Twenty-one times since November, in a regular season comprised of 27 games, the GW women’s basketball team took the court and lost.
But that is of no concern to the Colonials (6-21, 3-13 Atlantic 10) as they prepare for this weekend’s conference tournament in Upper Marlboro, Md. Those defeats won’t make the trip with them to the Show Place Arena; won’t count against them coming into Friday’s opening-round matchup with Duquesne; won’t stand in the way of them progressing in the postseason.
“It’s not hanging over our heads at the moment,” sophomore Tiana Myers said. “It’s just like, okay, we made it to the playoffs. Now it’s just a deep breath and we can just step forward and make a run and still do things that people doubt that we can do.”
“It’s kind of a new season now,” freshman Megan Nipe said. “It doesn’t matter what our record is. We’ve made it to the tournament, so now we’re 0-0.”
While the clean slate is a welcomed feature, not all that happened to the Colonials is being forgotten. GW came into this season with an already limited roster of 11 players, then had three starters – redshirt junior Ivy Abiona, sophomore Tara Booker and freshman Danni Jackson – go down with season-ending injuries.
The remaining Colonials, all of who are freshmen or sophomores, also struggled to stay healthy themselves. They picked up nagging injuries here and there on their way to losing as many as 14 times in 15 games, an upset of Rutgers coming as the only triumph during an extended midseason funk.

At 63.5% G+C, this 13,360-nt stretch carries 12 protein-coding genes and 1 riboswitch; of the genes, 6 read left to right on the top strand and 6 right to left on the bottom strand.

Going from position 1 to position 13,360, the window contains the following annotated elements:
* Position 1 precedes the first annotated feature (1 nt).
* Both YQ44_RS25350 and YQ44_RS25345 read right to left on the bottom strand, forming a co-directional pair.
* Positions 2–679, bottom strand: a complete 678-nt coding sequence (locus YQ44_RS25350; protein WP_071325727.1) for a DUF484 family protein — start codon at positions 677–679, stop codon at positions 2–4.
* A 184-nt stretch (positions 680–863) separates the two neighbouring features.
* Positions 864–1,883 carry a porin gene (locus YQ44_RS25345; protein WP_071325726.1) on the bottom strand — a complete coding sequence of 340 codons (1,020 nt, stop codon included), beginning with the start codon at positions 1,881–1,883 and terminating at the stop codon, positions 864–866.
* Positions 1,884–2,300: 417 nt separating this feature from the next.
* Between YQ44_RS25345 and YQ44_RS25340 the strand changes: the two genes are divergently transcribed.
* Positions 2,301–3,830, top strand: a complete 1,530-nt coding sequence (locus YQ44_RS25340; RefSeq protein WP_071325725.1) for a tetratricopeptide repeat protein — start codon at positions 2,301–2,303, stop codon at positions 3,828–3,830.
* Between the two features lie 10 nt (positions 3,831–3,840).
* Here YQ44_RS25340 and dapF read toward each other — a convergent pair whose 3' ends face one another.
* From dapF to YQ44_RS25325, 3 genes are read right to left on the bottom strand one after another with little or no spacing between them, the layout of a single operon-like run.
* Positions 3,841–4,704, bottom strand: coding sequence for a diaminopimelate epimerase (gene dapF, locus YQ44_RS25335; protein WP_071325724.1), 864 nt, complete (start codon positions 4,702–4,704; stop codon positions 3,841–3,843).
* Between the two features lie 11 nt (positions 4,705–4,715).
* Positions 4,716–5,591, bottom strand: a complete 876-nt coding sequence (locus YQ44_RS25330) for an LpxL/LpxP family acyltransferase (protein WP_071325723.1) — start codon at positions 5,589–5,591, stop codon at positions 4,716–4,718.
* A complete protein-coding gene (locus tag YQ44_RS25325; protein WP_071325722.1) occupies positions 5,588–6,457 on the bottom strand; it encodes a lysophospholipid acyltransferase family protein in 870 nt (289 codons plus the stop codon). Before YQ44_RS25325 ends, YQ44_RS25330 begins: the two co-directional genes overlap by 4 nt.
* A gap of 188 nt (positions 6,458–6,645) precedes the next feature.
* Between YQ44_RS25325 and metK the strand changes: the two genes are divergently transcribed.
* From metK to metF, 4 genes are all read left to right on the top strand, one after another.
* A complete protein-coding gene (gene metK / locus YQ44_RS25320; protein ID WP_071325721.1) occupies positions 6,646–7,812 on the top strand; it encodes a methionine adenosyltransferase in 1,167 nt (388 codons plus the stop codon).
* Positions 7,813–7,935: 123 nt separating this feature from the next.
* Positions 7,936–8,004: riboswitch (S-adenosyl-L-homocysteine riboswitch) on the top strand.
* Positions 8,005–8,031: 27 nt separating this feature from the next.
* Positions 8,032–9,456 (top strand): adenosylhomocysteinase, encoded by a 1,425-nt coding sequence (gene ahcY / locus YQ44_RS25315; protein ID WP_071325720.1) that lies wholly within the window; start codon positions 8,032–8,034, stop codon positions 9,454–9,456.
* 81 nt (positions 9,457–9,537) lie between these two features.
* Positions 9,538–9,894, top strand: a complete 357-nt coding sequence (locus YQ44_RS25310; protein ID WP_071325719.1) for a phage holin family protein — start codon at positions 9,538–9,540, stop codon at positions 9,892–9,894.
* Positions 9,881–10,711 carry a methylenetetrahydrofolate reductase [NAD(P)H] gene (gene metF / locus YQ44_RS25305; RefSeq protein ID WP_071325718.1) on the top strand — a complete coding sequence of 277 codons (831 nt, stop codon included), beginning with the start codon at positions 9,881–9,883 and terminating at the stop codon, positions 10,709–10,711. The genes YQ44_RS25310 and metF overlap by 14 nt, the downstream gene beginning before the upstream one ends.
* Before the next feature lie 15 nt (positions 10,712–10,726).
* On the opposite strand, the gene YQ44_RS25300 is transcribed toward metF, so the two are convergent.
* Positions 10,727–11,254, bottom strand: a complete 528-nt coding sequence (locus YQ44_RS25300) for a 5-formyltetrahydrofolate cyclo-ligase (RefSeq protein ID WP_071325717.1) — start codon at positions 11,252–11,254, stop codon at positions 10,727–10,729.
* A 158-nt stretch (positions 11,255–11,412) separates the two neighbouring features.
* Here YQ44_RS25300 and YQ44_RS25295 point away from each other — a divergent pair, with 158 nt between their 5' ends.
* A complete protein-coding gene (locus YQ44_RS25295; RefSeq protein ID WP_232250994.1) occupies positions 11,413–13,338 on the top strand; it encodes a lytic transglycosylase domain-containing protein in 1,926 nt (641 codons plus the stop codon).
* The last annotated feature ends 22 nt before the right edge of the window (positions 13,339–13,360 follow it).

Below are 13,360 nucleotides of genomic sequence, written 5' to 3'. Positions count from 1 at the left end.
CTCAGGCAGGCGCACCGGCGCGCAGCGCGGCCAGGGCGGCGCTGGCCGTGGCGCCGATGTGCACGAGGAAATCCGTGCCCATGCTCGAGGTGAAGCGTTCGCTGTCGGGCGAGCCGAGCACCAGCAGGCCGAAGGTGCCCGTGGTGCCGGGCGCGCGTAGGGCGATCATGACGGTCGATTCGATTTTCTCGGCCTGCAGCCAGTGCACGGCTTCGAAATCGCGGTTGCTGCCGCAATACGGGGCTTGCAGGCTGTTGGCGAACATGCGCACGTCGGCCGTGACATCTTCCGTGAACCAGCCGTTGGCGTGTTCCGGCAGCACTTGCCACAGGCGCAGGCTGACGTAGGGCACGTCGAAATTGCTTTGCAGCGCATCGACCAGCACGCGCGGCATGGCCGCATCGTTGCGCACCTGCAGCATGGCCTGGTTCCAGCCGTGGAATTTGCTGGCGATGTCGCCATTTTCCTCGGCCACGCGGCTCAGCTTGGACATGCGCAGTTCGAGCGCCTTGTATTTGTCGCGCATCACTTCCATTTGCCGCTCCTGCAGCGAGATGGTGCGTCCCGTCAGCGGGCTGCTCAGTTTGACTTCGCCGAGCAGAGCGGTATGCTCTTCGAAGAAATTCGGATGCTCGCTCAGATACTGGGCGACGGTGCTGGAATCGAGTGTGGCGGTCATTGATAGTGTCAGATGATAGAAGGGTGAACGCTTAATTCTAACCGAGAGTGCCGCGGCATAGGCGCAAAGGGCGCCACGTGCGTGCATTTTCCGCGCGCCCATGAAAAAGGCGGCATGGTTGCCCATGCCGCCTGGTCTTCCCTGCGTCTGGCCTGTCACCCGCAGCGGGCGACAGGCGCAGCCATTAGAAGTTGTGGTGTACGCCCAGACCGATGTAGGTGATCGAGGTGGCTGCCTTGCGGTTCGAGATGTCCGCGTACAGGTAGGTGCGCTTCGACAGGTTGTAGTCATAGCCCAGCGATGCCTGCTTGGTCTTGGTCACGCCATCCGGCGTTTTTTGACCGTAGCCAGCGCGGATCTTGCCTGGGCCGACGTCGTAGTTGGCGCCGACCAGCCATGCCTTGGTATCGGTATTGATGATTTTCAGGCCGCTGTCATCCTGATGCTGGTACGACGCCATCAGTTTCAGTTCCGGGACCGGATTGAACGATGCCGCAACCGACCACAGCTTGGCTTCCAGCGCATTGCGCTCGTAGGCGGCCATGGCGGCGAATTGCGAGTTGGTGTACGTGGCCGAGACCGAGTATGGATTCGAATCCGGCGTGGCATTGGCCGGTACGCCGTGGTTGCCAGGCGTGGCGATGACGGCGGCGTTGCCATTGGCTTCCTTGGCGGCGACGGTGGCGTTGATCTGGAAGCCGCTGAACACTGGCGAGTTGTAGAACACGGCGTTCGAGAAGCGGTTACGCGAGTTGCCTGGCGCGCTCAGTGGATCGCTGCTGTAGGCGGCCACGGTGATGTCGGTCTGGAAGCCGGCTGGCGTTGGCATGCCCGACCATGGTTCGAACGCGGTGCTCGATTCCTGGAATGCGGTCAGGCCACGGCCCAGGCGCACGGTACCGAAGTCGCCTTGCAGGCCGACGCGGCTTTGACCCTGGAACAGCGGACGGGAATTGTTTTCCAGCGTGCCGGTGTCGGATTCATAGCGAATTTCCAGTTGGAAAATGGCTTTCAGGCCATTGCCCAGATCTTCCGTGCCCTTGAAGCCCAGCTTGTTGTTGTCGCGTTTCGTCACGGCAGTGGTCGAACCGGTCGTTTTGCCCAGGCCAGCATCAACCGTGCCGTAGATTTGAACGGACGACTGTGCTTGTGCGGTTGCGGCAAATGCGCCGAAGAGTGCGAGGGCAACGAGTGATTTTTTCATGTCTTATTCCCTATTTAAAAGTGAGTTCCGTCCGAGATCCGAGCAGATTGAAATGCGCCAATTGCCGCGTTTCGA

These experiences have toughened the Colonials, head coach Mike Bozeman said, noting that there is nothing that could happen to them that they have not already handled. Even the tournament format, which requires teams to play in consecutive days as they advance, will not be foreign to GW, which had to play games Friday and Saturday this past weekend as part of making up a previously snowed-out home game.
“Everything that’s happened to us, we’re trying to take and use as a lesson,” Bozeman said. “As opposed to sitting back and complaining about what we had to do – play two games in a row – let’s just use that as a trial basis for the tournament. That’s gonna help us in the long run.”
And the Colonials are certainly not forgetting their first meeting with the Dukes, a two-point road loss in which GW was bested in the final minute after rallying back from down eight with four minutes to play.
“We have no doubt in our mind that we can beat them,” said Nipe, who scored 16 points in the previous meeting. “Our game plan was there. There’s a couple things we’ve cleaned up since then, so we’re extremely confident. We couldn’t have gotten a better draw.”
Though many current players were not part of the team at the time, GW knows the perils of the opening round all too well. The Colonials were the A-10’s fifth seed a year ago, but were knocked off by No. 12 seed Rhode Island in their first game of the tournament.
If that kind of upset could happen last year, Bozeman said, it could certainly happen again.
“There’s no pressure on us,” Myers said. “It’s more pressure on Duquesne and we’re more so the ‘underdogs.’ It’s a good position to be in. We just have to keep fighting.”
And when the ball goes in the air for the opening tip Friday at 8 p.m., they will get that chance – to keep fighting, to keep playing, to make that 21 at the end of their record meaningless.
“What I’m telling the team is, if we play up to our potential and shock the world and win this tournament, everything we’ve gone through – all 21 losses – are now wiped out over a four-game stretch,” Bozeman said. “So now, win four. Why not us?”